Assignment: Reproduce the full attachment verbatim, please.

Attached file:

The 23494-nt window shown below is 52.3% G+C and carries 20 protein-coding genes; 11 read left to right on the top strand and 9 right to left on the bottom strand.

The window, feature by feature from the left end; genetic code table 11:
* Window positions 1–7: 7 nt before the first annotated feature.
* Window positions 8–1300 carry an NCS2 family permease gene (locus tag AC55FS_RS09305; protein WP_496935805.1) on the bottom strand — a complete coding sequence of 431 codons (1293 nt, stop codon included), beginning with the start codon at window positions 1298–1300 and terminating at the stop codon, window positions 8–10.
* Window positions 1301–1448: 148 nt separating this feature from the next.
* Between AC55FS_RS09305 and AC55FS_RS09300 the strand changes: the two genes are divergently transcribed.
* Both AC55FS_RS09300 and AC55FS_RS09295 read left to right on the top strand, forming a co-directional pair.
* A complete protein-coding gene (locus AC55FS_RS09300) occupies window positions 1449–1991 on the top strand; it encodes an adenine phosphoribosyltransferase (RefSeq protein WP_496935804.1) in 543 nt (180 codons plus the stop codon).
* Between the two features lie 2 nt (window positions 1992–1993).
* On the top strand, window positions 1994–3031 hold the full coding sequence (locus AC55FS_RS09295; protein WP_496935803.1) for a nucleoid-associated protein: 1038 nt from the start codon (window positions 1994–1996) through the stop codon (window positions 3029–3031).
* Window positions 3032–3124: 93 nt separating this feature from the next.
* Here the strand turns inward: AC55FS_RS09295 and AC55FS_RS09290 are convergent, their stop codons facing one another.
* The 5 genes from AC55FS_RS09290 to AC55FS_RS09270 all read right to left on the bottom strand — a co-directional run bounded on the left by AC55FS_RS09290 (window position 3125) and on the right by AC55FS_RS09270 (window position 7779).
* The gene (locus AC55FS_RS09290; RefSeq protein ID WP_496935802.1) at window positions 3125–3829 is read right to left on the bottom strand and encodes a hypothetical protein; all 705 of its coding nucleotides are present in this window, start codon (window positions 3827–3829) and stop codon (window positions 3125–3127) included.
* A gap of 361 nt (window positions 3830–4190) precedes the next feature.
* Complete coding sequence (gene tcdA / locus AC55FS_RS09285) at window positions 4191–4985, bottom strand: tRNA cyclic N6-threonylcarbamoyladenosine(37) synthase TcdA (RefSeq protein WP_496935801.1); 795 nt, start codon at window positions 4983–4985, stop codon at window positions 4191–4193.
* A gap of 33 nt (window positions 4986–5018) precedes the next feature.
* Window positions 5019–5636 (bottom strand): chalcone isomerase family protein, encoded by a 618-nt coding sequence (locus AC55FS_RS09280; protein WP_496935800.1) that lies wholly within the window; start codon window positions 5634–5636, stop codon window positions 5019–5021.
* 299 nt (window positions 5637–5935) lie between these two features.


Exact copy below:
The 23494-nt window shown below is 52.3% G+C and carries 20 protein-coding genes; 11 read left to right on the top strand and 9 right to left on the bottom strand.

The window, feature by feature from the left end; genetic code table 11:
* Window positions 1–7: 7 nt before the first annotated feature.
* Window positions 8–1300 carry an NCS2 family permease gene (locus tag AC55FS_RS09305; protein WP_496935805.1) on the bottom strand — a complete coding sequence of 431 codons (1293 nt, stop codon included), beginning with the start codon at window positions 1298–1300 and terminating at the stop codon, window positions 8–10.
* Window positions 1301–1448: 148 nt separating this feature from the next.
* Between AC55FS_RS09305 and AC55FS_RS09300 the strand changes: the two genes are divergently transcribed.
* Both AC55FS_RS09300 and AC55FS_RS09295 read left to right on the top strand, forming a co-directional pair.
* A complete protein-coding gene (locus AC55FS_RS09300) occupies window positions 1449–1991 on the top strand; it encodes an adenine phosphoribosyltransferase (RefSeq protein WP_496935804.1) in 543 nt (180 codons plus the stop codon).
* Between the two features lie 2 nt (window positions 1992–1993).
* On the top strand, window positions 1994–3031 hold the full coding sequence (locus AC55FS_RS09295; protein WP_496935803.1) for a nucleoid-associated protein: 1038 nt from the start codon (window positions 1994–1996) through the stop codon (window positions 3029–3031).
* Window positions 3032–3124: 93 nt separating this feature from the next.
* Here the strand turns inward: AC55FS_RS09295 and AC55FS_RS09290 are convergent, their stop codons facing one another.
* The 5 genes from AC55FS_RS09290 to AC55FS_RS09270 all read right to left on the bottom strand — a co-directional run bounded on the left by AC55FS_RS09290 (window position 3125) and on the right by AC55FS_RS09270 (window position 7779).
* The gene (locus AC55FS_RS09290; RefSeq protein ID WP_496935802.1) at window positions 3125–3829 is read right to left on the bottom strand and encodes a hypothetical protein; all 705 of its coding nucleotides are present in this window, start codon (window positions 3827–3829) and stop codon (window positions 3125–3127) included.
* A gap of 361 nt (window positions 3830–4190) precedes the next feature.
* Complete coding sequence (gene tcdA / locus AC55FS_RS09285) at window positions 4191–4985, bottom strand: tRNA cyclic N6-threonylcarbamoyladenosine(37) synthase TcdA (RefSeq protein WP_496935801.1); 795 nt, start codon at window positions 4983–4985, stop codon at window positions 4191–4193.
* A gap of 33 nt (window positions 4986–5018) precedes the next feature.
* Window positions 5019–5636 (bottom strand): chalcone isomerase family protein, encoded by a 618-nt coding sequence (locus AC55FS_RS09280; protein WP_496935800.1) that lies wholly within the window; start codon window positions 5634–5636, stop codon window positions 5019–5021.
* 299 nt (window positions 5637–5935) lie between these two features.